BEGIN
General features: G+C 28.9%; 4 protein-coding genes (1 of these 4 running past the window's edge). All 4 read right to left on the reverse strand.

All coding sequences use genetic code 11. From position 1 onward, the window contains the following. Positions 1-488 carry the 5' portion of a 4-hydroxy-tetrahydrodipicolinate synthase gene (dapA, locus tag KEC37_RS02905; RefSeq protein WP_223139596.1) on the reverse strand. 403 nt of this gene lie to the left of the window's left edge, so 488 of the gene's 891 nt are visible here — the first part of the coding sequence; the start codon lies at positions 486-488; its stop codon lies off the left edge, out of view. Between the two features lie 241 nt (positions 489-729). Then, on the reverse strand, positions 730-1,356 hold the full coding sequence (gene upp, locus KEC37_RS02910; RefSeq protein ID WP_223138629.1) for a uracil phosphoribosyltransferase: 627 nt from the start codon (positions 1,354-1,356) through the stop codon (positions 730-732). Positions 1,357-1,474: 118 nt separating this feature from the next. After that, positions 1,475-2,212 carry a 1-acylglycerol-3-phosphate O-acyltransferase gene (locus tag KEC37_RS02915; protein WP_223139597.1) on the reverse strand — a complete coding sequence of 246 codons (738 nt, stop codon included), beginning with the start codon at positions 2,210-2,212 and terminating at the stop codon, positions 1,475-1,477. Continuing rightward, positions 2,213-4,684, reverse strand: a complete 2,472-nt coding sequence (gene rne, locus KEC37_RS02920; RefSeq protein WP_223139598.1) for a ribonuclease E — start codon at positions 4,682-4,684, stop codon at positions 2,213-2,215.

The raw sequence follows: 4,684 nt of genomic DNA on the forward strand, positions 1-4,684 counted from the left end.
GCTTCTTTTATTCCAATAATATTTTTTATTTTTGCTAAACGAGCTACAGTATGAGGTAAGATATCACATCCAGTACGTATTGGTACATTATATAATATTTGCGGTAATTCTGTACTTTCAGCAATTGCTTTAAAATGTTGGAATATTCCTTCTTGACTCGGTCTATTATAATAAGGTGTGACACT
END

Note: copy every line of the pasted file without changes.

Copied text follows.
General features: G+C 28.9%; 4 protein-coding genes (1 of these 4 running past the window's edge). All 4 read right to left on the reverse strand.

All coding sequences use genetic code 11. From position 1 onward, the window contains the following. Positions 1-488 carry the 5' portion of a 4-hydroxy-tetrahydrodipicolinate synthase gene (dapA, locus tag KEC37_RS02905; RefSeq protein WP_223139596.1) on the reverse strand. 403 nt of this gene lie to the left of the window's left edge, so 488 of the gene's 891 nt are visible here — the first part of the coding sequence; the start codon lies at positions 486-488; its stop codon lies off the left edge, out of view. Between the two features lie 241 nt (positions 489-729). Then, on the reverse strand, positions 730-1,356 hold the full coding sequence (gene upp, locus KEC37_RS02910; RefSeq protein ID WP_223138629.1) for a uracil phosphoribosyltransferase: 627 nt from the start codon (positions 1,354-1,356) through the stop codon (positions 730-732). Positions 1,357-1,474: 118 nt separating this feature from the next. After that, positions 1,475-2,212 carry a 1-acylglycerol-3-phosphate O-acyltransferase gene (locus tag KEC37_RS02915; protein WP_223139597.1) on the reverse strand — a complete coding sequence of 246 codons (738 nt, stop codon included), beginning with the start codon at positions 2,210-2,212 and terminating at the stop codon, positions 1,475-1,477. Continuing rightward, positions 2,213-4,684, reverse strand: a complete 2,472-nt coding sequence (gene rne, locus KEC37_RS02920; RefSeq protein WP_223139598.1) for a ribonuclease E — start codon at positions 4,682-4,684, stop codon at positions 2,213-2,215.

The raw sequence follows: 4,684 nt of genomic DNA on the forward strand, positions 1-4,684 counted from the left end.
GCTTCTTTTATTCCAATAATATTTTTTATTTTTGCTAAACGAGCTACAGTATGAGGTAAGATATCACATCCAGTACGTATTGGTACATTATATAATATTTGCGGTAATTCTGTACTTTCAGCAATTGCTTTAAAATGTTGGAATATTCCTTCTTGACTCGGTCTATTATAATAAGGTGTGACACT